My previous post on Resolution Independence for Developers has received some criticism. To begin with, I’d suggest that people read our initial post after WWDC—we do all our design work with vectors and recommend that method to others. We’re not trying to hold onto established bitmap formats; our workflow would be much simpler if we could deliver vectors directly to clients.
Other critics have commented that the CandyBar PDF contained images. To be honest, I didn’t think about this when I asked one of our designers to create a PDF file with an icon.
It’s true that the CandyBar PDF can be optimized. Printing to Postscript and then using Distiller to create the PDF is one method. This extra work shrinks our original 3 MB example down to about 1 MB. Much better, but still an order of magnitude larger than the PNG file, and you lose the ability to edit the icon.
The question you must ask yourself is why are there bitmaps in the PDF file in the first place? That’s where we begin our rebuttal.
As a software developer, I don’t care how a graphic designer creates an image. I know that they use tools like opacity, luminosity, Gaussian blur, inner glow, and transparent layers to achieve the final effect. I have no idea of how it relates to the final file size.
And that’s a good thing. Do you really want to put yourself in a situation where you have to specify the effects your graphic designer is allowed to use? Are you even aware of all the effects they have at their disposal? Do you know how each effect contributes to the final file size?
In spite of the fact that vectors work in any coordinate system, tools that produce illustrations have resolution settings expressed in pixels. Why is that?
The simple truth is some effects cannot easily be expressed with mathematical equations. This, in turn, prevents a compact representation in a layout language such as Postscript, PDF or SVG. The workaround is rendering the effects as bitmaps within the layout (using the selected resolution.) This is why file sizes increase as the working resolution increases.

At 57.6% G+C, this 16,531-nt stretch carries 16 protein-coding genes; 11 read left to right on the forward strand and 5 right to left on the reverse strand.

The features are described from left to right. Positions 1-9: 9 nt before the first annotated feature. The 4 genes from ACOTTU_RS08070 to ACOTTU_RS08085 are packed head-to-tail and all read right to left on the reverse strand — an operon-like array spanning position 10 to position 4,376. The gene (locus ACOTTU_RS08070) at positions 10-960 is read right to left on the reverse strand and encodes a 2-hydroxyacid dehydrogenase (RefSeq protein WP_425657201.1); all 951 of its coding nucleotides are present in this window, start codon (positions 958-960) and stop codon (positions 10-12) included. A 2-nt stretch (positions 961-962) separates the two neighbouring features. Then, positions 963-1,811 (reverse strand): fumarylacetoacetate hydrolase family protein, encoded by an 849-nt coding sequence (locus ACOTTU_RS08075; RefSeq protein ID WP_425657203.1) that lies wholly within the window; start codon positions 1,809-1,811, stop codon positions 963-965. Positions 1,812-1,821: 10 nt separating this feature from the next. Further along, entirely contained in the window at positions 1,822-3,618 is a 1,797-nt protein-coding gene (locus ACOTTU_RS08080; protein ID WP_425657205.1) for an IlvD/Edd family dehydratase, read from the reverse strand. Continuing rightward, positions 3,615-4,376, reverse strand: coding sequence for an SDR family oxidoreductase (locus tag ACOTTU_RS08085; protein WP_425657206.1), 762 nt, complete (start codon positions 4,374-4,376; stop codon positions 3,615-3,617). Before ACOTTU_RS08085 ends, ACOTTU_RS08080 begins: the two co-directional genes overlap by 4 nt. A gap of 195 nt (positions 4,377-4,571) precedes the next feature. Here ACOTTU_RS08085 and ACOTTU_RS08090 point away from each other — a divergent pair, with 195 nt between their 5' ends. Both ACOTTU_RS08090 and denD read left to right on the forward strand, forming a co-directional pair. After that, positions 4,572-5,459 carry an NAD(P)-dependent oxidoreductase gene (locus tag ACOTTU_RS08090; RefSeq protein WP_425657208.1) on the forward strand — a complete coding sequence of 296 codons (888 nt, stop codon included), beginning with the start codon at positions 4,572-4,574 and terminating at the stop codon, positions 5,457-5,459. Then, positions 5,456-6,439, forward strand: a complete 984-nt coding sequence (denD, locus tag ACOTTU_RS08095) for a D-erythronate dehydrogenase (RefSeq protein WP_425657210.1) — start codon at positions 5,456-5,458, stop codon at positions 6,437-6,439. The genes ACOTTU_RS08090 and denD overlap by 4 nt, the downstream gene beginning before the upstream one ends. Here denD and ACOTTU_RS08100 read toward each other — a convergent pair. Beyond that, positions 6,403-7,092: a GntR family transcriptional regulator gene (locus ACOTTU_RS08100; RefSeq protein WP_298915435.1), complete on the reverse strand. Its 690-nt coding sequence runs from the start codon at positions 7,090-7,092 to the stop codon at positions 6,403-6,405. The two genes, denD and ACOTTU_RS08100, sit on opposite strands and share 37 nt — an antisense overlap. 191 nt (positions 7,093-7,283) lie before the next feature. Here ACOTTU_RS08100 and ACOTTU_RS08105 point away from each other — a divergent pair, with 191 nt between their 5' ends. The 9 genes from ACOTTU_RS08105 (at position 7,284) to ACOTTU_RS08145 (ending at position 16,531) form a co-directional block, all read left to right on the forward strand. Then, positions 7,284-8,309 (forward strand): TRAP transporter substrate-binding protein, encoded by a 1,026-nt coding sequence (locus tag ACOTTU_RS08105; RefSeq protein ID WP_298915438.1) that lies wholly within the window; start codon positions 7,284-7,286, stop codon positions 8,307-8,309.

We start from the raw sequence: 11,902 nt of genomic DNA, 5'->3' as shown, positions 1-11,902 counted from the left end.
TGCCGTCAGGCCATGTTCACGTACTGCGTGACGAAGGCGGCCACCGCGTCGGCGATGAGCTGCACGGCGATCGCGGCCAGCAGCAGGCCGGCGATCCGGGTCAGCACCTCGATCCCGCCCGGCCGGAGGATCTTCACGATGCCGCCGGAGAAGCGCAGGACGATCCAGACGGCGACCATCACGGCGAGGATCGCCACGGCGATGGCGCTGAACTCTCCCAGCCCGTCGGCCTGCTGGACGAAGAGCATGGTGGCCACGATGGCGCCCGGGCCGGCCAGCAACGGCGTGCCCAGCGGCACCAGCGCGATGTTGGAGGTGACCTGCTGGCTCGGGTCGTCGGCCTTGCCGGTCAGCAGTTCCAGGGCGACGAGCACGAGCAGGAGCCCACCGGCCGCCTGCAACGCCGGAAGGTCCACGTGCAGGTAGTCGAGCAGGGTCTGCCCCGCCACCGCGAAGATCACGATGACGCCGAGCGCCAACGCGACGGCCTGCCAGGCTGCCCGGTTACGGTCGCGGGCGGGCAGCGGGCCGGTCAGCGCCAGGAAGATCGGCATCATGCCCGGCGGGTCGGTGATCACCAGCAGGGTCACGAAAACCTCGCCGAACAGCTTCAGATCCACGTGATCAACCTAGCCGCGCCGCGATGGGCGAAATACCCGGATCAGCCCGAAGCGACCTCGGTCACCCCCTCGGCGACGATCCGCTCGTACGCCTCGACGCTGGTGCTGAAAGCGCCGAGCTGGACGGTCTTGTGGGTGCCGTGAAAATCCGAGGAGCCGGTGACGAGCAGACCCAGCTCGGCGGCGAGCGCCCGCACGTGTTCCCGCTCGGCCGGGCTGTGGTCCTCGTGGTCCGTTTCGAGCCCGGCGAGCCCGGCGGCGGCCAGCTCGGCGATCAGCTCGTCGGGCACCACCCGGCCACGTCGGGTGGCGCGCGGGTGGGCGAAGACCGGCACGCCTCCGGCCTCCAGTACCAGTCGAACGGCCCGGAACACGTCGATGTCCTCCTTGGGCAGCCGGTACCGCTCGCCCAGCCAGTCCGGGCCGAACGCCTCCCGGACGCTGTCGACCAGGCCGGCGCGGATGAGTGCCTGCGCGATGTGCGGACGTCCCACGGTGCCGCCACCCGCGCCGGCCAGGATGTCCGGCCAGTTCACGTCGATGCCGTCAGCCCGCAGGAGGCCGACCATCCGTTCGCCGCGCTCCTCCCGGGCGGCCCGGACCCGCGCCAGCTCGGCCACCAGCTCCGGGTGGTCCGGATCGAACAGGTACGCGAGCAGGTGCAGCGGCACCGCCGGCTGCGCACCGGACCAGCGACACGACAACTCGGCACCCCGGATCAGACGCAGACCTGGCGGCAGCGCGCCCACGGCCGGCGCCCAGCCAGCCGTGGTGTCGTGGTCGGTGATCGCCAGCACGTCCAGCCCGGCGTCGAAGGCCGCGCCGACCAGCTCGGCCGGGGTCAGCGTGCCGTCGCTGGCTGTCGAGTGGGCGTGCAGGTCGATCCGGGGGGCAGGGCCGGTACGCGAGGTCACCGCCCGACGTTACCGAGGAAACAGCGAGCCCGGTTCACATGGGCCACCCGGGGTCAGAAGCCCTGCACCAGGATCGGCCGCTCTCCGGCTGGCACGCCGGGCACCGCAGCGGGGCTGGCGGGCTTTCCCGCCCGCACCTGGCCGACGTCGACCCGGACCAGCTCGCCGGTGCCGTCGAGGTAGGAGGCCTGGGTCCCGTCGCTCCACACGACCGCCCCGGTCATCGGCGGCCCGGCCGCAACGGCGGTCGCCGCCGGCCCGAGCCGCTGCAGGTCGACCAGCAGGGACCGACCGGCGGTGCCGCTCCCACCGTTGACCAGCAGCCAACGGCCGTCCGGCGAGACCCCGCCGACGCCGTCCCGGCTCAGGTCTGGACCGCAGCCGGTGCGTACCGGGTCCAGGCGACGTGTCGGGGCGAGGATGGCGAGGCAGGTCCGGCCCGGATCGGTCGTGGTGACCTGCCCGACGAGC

To see this in action, let’s examine a simple Illustrator document. When the circles are rendered without any effects, you get a file that is 16 KB (non-optimized.)
When you add transparency, a blur, and a multiply between layers the file size doubles. The culprit is the circle on the right—it is now a bitmap.
Of course, it’s entirely possible to create an icon without any effects. It’s even possible to do some very creative things with simple vectors. But it won’t fly with a client who’s intent on winning an ADA.
To them, it will look like it crawled out of a Postscript printer in 1990.
So where does that leave us? With a realization that, in practice, “vector” PDF files are no longer resolution independent.
All of this is just a long winded way of explaining Apple’s recommendation in the Resolution Independence Overview (pg. 23):
Vector-based art is automatically scalable, so you should use vector-based images for simple artwork; such as black-and-white images or flat images without dimensional detail (such as shadows or gradients).
In summary, our original advice remains. If you’re a designer, create with vectors to future-proof your work. If you’re a developer, bitmaps provide the best combination of size, speed and appearance. And if you decide not to take our advice, we promise not to hold it against you. :-)